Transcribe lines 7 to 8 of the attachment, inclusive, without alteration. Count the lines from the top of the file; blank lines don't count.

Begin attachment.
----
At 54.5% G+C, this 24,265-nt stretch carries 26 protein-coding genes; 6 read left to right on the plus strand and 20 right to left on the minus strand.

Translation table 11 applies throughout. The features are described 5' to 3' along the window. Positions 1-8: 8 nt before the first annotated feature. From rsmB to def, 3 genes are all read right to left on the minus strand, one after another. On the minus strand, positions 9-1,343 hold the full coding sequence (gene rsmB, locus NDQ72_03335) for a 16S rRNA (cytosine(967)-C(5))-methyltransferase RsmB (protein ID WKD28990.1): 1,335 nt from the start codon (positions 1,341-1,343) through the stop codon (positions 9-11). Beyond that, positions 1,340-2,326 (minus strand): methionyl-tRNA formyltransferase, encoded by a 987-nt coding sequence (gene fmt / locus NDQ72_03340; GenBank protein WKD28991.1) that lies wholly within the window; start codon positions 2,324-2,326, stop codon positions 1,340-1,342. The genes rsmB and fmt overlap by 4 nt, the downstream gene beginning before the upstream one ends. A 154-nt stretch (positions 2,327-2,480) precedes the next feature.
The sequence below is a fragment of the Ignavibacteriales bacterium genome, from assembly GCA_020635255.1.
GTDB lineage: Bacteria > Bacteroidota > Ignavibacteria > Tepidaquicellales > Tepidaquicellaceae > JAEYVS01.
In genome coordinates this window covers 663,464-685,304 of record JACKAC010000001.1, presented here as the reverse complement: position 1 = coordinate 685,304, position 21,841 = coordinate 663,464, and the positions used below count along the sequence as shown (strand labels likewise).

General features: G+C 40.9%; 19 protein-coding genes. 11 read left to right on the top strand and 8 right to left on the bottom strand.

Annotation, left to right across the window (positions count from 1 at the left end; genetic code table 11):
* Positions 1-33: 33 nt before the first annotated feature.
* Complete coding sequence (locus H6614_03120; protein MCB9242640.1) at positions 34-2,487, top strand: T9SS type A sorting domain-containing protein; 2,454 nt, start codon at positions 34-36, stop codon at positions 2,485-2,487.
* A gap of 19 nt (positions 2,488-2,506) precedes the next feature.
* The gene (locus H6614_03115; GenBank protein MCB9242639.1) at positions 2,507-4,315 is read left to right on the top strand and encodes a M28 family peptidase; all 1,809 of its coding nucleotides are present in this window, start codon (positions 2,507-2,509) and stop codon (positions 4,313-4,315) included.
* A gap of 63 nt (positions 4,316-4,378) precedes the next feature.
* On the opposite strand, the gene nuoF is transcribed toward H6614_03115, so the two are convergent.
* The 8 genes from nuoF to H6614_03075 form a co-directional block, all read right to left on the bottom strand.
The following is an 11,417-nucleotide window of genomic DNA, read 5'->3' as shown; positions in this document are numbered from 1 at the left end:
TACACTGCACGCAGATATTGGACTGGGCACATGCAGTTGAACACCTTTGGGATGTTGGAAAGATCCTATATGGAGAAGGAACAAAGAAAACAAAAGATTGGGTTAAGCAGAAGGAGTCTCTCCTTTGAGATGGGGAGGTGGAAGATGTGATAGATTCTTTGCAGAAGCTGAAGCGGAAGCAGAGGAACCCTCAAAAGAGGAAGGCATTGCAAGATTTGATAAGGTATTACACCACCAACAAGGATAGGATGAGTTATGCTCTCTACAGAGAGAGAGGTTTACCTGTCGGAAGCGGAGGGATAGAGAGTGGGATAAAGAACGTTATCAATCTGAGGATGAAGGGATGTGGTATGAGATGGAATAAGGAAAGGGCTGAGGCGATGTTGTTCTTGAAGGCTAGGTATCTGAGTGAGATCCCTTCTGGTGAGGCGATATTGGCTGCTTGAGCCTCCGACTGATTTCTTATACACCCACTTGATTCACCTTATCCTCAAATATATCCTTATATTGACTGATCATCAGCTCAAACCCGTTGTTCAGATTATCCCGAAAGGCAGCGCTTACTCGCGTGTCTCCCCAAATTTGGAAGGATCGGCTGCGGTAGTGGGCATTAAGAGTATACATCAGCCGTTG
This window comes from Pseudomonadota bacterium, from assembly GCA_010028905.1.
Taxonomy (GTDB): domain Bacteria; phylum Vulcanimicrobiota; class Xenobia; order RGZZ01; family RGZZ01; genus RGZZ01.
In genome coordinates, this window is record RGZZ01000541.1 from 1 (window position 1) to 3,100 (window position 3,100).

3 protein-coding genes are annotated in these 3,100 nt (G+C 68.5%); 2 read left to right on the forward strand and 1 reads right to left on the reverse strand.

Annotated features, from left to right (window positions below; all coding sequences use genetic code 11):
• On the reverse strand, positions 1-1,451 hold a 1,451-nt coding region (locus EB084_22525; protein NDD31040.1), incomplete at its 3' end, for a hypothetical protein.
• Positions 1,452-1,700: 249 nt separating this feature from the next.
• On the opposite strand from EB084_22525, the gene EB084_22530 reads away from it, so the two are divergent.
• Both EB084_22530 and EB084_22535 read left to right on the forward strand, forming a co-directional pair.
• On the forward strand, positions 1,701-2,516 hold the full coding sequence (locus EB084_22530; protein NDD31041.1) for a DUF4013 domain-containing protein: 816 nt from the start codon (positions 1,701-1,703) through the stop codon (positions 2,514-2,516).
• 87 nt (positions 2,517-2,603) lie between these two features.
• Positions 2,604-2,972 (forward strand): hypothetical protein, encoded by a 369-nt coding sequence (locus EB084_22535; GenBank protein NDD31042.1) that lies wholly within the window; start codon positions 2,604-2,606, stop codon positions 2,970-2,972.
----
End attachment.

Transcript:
Annotation, left to right across the window (positions count from 1 at the left end; genetic code table 11):
* Positions 1-33: 33 nt before the first annotated feature.